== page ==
Well, that didn't take long. Less than 24 hours after The Family Foundation and the Alliance Defense Fund provided legal information and a model prayer policy to city officials in Chesapeake, the ACLU of Virginia sent their own "opinion."
And guess what — they are against public prayer!
Using the same tired — and incorrect — arguments other ACLU chapters have used in losing court cases, the ACLU of Virginia is joining the "Freedom From Religion Foundation" in warning Chesapeake officials against praying at council meetings.
The only problem is they are dead wrong. As usual.
We are actually thrilled to see the ACLU join the battle. After all, why wouldn't we want an organization that no reasonable, thoughtful person pays any attention to in the fight? I mean seriously, the more they talk, the more we're likely to win.
But, for our friends at the ACLU, I'm going to write this slowly so even they can comprehend it: Sandra Day O'Conner who wrote the Turner v. Fredericksburg opinion the ACLU claims requires non-sectarian prayers, actually said in that opinion:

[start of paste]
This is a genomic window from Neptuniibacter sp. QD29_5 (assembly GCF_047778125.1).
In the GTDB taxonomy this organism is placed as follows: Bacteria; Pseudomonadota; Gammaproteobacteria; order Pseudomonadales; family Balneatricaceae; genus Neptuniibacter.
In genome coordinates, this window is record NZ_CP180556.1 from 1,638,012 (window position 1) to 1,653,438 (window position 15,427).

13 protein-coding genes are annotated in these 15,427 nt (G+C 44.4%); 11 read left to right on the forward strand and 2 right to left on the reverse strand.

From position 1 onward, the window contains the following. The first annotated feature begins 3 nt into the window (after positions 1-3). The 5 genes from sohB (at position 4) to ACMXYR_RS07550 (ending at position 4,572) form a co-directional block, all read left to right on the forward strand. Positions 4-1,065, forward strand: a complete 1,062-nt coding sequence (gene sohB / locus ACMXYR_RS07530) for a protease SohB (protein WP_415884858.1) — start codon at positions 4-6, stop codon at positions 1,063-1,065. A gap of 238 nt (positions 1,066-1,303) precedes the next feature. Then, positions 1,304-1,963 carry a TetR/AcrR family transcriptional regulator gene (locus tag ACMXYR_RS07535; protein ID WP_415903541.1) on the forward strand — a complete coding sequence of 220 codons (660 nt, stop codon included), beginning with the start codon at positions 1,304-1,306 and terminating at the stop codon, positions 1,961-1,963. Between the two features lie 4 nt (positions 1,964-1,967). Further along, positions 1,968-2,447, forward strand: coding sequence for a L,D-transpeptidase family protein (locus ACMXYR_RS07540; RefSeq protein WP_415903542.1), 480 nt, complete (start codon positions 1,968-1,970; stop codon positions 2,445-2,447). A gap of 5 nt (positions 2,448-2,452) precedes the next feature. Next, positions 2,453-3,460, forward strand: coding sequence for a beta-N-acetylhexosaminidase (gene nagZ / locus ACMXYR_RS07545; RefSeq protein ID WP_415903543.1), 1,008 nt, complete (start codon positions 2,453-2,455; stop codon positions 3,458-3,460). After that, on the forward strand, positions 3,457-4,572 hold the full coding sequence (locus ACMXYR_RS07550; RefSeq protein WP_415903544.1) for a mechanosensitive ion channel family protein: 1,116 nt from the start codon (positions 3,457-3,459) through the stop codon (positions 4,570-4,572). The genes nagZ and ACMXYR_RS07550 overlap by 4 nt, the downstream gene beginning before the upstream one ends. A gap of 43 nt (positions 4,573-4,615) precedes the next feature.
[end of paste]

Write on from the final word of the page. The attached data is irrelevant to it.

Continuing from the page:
"We need not decide whether the Establishment Clause compelled the Council to adopt their legislative prayer policy because the Establishment Clause does not absolutely dictate the form of legislative prayer."
Again, in the Pelphrey case which the ACLU lost badly using the same arguments, the Eleventh Circuit dismisses their claim that the U.S. Supreme Court in Marsh requires non-sectarian prayers saying:
"Although it upheld the policy of the [Fredericksburg City] Council, the Fourth Circuit expressly declined to hold that Marsh required a policy of nondenominational prayers."
Now, I know that quoting the actual words of the judges involved isn't really fair to the ACLU. After all, they clearly don't care what the courts actually say. But for everyone else, its simple. Government bodies have opened meetings with prayer since the beginning of the Republic and they can continue doing so, even including things like "God" and "Jesus" in the prayers.
This is getting fun.